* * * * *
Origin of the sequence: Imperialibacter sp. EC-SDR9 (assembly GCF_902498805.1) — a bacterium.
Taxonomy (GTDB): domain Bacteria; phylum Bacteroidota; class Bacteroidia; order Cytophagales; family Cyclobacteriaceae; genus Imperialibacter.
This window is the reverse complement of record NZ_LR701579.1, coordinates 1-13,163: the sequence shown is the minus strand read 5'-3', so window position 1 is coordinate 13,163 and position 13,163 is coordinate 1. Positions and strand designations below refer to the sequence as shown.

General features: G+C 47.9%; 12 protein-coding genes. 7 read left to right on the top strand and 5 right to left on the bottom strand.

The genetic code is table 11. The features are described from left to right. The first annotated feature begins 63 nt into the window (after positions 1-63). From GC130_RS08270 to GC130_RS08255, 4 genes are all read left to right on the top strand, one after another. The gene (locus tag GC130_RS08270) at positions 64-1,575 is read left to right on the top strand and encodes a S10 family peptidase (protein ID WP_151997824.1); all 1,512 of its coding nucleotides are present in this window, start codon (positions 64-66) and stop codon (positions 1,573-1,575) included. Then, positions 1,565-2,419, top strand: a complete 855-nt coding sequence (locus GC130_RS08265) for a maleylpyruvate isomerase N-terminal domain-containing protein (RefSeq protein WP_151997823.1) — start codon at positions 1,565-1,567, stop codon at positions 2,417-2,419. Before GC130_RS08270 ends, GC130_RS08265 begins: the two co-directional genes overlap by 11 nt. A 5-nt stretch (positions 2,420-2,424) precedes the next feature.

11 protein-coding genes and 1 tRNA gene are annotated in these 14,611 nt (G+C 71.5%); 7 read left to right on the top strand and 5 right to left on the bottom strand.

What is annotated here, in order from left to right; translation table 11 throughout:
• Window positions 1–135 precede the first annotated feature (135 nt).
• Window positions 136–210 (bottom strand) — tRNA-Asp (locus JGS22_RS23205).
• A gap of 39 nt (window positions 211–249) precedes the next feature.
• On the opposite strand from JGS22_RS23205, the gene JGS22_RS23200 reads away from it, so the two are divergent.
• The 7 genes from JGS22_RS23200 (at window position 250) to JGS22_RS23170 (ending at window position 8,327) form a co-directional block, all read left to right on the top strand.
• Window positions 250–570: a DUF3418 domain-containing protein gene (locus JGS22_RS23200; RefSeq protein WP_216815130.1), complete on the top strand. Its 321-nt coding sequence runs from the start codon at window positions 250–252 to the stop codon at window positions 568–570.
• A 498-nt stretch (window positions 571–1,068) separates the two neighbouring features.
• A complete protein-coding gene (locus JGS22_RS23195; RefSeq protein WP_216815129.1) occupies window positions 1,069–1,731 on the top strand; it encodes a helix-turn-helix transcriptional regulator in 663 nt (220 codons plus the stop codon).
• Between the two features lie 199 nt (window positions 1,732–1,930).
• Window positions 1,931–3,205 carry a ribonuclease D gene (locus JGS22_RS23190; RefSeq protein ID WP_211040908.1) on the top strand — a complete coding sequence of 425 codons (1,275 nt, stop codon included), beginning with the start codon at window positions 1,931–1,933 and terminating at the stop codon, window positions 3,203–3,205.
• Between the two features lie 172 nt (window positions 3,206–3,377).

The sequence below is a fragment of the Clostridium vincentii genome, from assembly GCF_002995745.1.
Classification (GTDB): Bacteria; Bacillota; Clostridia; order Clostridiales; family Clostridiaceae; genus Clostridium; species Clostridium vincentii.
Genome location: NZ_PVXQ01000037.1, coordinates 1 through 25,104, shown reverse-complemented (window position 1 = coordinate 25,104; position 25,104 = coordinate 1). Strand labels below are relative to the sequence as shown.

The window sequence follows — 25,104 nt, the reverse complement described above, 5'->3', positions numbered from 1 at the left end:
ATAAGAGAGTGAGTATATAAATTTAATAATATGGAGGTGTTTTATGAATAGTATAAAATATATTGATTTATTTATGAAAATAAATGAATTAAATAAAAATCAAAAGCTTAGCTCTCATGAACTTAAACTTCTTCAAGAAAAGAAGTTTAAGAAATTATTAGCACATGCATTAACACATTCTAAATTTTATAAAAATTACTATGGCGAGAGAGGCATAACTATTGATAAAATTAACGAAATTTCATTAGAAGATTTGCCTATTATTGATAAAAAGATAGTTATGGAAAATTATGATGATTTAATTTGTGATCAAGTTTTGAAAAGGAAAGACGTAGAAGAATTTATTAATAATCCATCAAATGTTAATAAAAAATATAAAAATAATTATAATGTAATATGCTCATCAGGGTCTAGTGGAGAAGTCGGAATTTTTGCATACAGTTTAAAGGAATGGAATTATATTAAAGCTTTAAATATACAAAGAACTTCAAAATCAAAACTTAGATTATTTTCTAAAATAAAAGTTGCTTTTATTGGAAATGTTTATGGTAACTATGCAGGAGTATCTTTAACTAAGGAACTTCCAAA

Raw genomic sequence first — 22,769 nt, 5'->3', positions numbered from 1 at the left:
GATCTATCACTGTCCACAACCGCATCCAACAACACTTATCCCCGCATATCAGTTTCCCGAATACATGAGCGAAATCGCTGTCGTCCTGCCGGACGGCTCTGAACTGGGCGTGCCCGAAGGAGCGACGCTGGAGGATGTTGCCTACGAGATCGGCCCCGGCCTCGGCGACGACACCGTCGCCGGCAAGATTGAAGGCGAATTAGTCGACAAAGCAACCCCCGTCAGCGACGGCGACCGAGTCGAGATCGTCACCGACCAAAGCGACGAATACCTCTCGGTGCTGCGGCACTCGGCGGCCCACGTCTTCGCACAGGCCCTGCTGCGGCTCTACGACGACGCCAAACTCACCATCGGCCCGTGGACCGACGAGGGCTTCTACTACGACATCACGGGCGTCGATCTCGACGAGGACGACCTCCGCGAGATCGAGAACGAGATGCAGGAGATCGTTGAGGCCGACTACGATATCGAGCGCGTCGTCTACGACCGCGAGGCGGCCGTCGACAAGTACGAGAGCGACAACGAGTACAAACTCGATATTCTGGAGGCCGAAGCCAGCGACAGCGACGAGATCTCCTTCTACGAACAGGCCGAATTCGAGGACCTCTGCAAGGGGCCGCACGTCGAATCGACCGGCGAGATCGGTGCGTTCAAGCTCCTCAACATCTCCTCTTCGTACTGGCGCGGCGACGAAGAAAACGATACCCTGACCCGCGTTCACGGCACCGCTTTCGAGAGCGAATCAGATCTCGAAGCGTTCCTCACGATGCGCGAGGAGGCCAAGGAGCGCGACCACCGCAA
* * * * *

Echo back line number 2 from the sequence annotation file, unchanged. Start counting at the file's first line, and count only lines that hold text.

Taxonomy (GTDB): domain Bacteria; phylum Bacteroidota; class Bacteroidia; order Cytophagales; family Cyclobacteriaceae; genus Imperialibacter.